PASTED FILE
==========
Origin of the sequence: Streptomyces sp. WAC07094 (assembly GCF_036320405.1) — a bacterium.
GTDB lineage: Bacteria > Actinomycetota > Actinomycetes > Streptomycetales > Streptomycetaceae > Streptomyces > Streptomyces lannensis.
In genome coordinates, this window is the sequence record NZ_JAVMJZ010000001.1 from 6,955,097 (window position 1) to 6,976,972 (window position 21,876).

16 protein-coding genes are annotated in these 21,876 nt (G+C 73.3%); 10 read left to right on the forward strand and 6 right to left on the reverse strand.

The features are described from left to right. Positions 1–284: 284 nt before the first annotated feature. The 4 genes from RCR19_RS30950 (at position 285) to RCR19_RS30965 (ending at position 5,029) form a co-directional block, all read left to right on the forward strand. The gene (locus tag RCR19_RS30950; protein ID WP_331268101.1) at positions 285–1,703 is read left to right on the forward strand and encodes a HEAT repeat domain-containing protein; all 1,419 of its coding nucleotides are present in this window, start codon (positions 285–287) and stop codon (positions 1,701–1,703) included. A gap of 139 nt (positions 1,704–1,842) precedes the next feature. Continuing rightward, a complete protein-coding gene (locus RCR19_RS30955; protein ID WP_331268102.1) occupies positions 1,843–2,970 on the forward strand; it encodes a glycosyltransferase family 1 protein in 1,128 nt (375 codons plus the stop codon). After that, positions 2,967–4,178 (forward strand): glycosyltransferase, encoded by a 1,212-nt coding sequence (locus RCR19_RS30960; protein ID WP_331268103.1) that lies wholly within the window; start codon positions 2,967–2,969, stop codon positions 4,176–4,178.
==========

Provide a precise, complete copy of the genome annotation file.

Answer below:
Origin of the sequence: Streptomyces sp. WAC07094 (assembly GCF_036320405.1) — a bacterium.
GTDB lineage: Bacteria > Actinomycetota > Actinomycetes > Streptomycetales > Streptomycetaceae > Streptomyces > Streptomyces lannensis.
In genome coordinates, this window is the sequence record NZ_JAVMJZ010000001.1 from 6,955,097 (window position 1) to 6,976,972 (window position 21,876).

16 protein-coding genes are annotated in these 21,876 nt (G+C 73.3%); 10 read left to right on the forward strand and 6 right to left on the reverse strand.

The features are described from left to right. Positions 1–284: 284 nt before the first annotated feature. The 4 genes from RCR19_RS30950 (at position 285) to RCR19_RS30965 (ending at position 5,029) form a co-directional block, all read left to right on the forward strand. The gene (locus tag RCR19_RS30950; protein ID WP_331268101.1) at positions 285–1,703 is read left to right on the forward strand and encodes a HEAT repeat domain-containing protein; all 1,419 of its coding nucleotides are present in this window, start codon (positions 285–287) and stop codon (positions 1,701–1,703) included. A gap of 139 nt (positions 1,704–1,842) precedes the next feature. Continuing rightward, a complete protein-coding gene (locus RCR19_RS30955; protein ID WP_331268102.1) occupies positions 1,843–2,970 on the forward strand; it encodes a glycosyltransferase family 1 protein in 1,128 nt (375 codons plus the stop codon). After that, positions 2,967–4,178 (forward strand): glycosyltransferase, encoded by a 1,212-nt coding sequence (locus RCR19_RS30960; protein ID WP_331268103.1) that lies wholly within the window; start codon positions 2,967–2,969, stop codon positions 4,176–4,178.